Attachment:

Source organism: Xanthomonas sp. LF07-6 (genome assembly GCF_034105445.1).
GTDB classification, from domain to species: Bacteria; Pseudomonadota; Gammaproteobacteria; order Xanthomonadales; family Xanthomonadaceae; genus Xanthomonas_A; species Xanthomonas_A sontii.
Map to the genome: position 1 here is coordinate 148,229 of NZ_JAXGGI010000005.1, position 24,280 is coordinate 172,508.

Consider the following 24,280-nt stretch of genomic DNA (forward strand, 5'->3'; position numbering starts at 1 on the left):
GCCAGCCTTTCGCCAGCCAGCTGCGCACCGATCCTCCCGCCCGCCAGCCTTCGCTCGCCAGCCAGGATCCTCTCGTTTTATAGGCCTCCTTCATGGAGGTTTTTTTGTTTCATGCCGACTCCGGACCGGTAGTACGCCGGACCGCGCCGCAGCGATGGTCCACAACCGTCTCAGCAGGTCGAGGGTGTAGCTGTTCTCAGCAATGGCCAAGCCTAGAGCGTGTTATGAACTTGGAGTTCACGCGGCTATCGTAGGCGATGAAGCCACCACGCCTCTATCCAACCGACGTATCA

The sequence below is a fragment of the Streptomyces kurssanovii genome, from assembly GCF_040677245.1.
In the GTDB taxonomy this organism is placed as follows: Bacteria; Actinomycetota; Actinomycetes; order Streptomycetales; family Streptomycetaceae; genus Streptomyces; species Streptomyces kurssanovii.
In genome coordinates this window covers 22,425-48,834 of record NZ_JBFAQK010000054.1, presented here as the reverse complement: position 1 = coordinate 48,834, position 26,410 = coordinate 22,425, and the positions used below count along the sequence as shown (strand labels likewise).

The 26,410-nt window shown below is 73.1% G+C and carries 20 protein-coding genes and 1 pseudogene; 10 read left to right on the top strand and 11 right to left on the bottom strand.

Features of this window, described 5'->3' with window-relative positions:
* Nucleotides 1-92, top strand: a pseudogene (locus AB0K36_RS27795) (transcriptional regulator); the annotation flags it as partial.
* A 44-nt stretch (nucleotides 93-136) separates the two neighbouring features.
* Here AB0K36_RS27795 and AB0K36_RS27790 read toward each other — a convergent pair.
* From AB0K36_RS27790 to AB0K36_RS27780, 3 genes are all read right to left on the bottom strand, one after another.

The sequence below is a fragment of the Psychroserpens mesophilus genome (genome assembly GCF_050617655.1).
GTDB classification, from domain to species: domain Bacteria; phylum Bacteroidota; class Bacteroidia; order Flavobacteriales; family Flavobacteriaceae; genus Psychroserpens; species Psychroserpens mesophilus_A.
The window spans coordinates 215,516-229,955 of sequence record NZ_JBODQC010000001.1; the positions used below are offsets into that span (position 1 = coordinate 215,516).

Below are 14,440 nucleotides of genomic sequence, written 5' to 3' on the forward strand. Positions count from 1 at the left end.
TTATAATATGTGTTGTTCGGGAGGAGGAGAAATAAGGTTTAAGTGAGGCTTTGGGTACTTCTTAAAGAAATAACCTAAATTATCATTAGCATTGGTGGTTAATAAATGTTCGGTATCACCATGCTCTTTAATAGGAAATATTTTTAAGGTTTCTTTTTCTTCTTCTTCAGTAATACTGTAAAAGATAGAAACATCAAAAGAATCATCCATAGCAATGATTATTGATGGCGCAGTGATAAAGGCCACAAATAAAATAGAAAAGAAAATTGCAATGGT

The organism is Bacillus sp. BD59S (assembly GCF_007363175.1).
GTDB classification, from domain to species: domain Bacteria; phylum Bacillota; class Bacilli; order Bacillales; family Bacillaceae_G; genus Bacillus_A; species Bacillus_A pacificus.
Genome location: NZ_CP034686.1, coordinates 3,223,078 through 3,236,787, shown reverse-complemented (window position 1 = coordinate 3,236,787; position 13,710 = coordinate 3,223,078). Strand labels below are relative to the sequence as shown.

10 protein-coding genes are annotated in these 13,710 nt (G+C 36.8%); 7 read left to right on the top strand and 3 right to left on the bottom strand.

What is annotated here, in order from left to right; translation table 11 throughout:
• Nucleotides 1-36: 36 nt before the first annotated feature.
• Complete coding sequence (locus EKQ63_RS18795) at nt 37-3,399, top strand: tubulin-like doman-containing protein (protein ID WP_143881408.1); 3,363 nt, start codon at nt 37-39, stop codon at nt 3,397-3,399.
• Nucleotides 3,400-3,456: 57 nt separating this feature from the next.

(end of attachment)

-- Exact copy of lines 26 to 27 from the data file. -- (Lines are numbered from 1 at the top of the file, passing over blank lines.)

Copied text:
• Complete coding sequence (locus EKQ63_RS18795) at nt 37-3,399, top strand: tubulin-like doman-containing protein (protein ID WP_143881408.1); 3,363 nt, start codon at nt 37-39, stop codon at nt 3,397-3,399.
• Nucleotides 3,400-3,456: 57 nt separating this feature from the next.